Viroqua residents who don’t want the city to spray pesticides to kill weeds in the cracks of city streets by their properties will need to pull them. If the weeds are not pulled then the city will spray them using a low-pressure hand sprayer, City Council members decided at a meeting, Tuesday, June 13.
Alderman Steve Bekkedal said he proposed if residents did not want spray to be used on the street in front of their homes to pull weeds “on an ongoing basis.”
“We would spray only the street itself,” Bekkedal said. “If a mechanical devise is used, you cut the top of the weed off and it will mostly grow back and move the aggregate, which widens the crack.”
Alderman Terry Noble asked if there could be a window where residents would be notified when the city would spray.
“If people don’t want spraying to take place, do it (pull weeds) now when they are small; it has to be ongoing,” Bekkedal said.
Alderwoman Cyndy Hubbard asked if volunteers could be used as an alternative to spraying. (During the the first period for public comment, Vicki Ramsey said 65 people are willing to weed by hand. At a May 16 meeting, a speaker mentioned that at that time, 29 individuals had expressed interest in pulling weeds as part of the Volunteer Weed Brigade.)
“Spraying is not that accurate; it’s subjective,” Hubbard said. “You have 60-some people (willing to pull weeds).”
“We’ve gone two years without spraying,” Bekkedal said. “Some weeds got so long the street sweeper couldn’t clean (the street). With a mechanical device you are making cracks bigger.”
Hubbard said spaying chemicals get into the water and the air. “Are cracks more important? We need to think of the big picture and the environment.”
Alderman Mike Bankes said it was important “to coach employees to use the wand properly... and to target weeds better.”
“They are not dropping a boom and spraying indiscriminately,” Bekkedal said.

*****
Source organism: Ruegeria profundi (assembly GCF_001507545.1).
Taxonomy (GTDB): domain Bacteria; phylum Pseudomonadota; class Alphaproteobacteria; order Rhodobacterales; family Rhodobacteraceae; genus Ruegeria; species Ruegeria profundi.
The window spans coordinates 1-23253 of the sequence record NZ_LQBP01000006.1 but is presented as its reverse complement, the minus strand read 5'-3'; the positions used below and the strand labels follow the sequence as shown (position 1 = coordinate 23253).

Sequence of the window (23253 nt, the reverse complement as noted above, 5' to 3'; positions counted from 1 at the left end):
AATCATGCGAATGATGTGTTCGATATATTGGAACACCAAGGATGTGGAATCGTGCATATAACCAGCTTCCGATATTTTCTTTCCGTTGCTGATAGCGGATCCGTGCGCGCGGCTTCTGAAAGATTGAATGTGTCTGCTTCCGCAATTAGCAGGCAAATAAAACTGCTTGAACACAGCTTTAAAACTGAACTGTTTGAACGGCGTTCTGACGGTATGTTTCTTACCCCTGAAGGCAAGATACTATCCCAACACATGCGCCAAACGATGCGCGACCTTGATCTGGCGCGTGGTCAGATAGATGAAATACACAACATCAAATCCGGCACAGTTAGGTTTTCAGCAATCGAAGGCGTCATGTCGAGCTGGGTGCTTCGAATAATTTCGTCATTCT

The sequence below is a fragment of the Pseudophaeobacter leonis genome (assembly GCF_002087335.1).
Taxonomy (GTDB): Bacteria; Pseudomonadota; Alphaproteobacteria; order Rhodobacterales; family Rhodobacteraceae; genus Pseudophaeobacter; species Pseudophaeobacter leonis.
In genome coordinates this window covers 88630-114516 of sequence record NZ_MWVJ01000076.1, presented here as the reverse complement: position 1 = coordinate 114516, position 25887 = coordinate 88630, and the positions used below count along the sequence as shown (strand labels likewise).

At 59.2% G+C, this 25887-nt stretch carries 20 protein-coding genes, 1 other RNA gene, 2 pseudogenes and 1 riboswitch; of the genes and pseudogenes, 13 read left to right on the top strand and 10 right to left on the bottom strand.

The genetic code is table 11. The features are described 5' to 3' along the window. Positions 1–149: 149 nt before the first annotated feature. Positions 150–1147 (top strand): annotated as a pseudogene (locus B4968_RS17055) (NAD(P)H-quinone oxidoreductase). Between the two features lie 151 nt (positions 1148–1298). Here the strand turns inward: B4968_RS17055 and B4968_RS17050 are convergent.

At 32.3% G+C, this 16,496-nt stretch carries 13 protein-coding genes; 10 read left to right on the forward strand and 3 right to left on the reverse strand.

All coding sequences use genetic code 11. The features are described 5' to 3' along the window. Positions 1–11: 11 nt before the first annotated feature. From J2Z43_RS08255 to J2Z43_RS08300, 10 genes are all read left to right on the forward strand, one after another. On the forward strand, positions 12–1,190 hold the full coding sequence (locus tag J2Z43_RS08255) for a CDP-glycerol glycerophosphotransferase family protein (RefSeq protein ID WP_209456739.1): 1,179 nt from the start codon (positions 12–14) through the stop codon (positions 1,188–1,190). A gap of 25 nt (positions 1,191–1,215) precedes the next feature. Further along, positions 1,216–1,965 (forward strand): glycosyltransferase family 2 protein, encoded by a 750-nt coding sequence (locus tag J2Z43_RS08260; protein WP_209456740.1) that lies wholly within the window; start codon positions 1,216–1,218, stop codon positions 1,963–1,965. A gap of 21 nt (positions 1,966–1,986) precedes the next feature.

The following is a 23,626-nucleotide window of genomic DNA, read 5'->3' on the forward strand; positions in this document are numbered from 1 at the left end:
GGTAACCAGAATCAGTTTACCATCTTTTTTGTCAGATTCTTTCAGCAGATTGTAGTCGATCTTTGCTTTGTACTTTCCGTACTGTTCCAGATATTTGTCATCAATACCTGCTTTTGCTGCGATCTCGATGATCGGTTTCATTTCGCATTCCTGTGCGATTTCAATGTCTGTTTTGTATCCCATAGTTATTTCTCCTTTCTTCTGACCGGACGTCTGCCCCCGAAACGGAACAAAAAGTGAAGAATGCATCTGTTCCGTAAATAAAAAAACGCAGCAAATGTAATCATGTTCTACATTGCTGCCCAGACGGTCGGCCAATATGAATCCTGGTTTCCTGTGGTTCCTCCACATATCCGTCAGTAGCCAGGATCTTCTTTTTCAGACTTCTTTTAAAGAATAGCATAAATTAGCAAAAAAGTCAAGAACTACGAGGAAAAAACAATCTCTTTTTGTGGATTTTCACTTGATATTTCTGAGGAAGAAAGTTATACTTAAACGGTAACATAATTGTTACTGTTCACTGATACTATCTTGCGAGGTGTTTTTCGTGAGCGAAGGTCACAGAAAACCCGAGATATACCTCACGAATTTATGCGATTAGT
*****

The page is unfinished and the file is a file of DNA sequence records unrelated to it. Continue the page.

“Just because it’s a small amount of spray doesn’t mean it’s OK,” Alderman Mike Koppa said. “I don’t think we should be spraying. Two years is not long enough without enough help. It isn’t a fair test. Maybe there is a new mechanical way.”
Bankes said they should go back to spraying.
“If there’s nothing to spray, they won’t spray,” Bekkedal said.
Koppa said he wants a few more years without spraying.
“If we vote in favor to spray after two years I’m going to be embarrassed,” he said.
Alderman Jeff Gohlke suggested the possibility of testing spray versus not spraying by selecting certain streets where weeds are pulled and other streets where the weeds are sprayed. “Compare what happens... to see if it’s successful.”
After more discussion, Bekkedal made the motion to have the city continue to spray weeds using a low-pressure hand sprayer in the street cracks only if there are weeds; no boulevards or sidewalks would be sprayed. The vote was 5-3, with Hubbard, Noble and Koppa voting no; Sondra Naxi was absent.
In other business
Council members approved Bethel Home and Services’ conditional use application for 620 Garfield Ave. for 14 additional units to be added to Bethel Oaks, the memory care residential facility built in 2015. The motion passed unanimously by roll-call vote.
Debbie Tewalt, interim CEO at Bethel Home and Services, said when Bethel Oaks was built, they knew there would be a growing population that would need memory care for dementia and Alzheimer’s disease. “Two years ago was the first phase,” Tewalt said. “There’s turnover, but there is a waiting list. There are eight or 10 on a waiting list for that specific care.” Tewalt said the addition will connect with the original building. She also said that during the first phase, Bethel Home and Services built a drainage system and retention pond so runoff drains slowly, and sewer and wastewater removal is in place to accommodate phase two.
The council approved a pavement painting contract with Fahrner as recommended by the Public Works Committee. Sarah Grainger, city engineer and Public Works director, said Fahrner painted the lines on Main Street when the weather was getting colder, which caused paint wear. The city will pay $6,331. “They warranty 50 percent of the work...,” Grainger said.
Voted to accept a land donation at Court Street Park by David Guetzke as recommended by the Park and Rec Committee. The land is located just north of the park. It will come before City Council as a resolution, which will include a legal description.
Voted to amended a zoning ordinance for conditional uses in an R2 district “501(c)3” before “charitable organization” to clarify what is considered a charitable organization. As a conditional use, a restaurant or cafe on non-residential property run by a charitable organization, is limited to operating Monday through Friday between 11 a.m. and 2 p.m.
“Residential areas need to be protected as a residential area,” Bekkedal said. “I don’t agree with the amendment.”
The council then voted 5-3 in a roll-call vote to accept the the second reading. Bekkedal, Bankes and John Thompson voted no.
Council members voted to keep the following off the noxious weeds list: nettles, burdock, velvet leaf and turf grass. City Attorney Stephanie Hopkins will add the scientific names to the ordinance.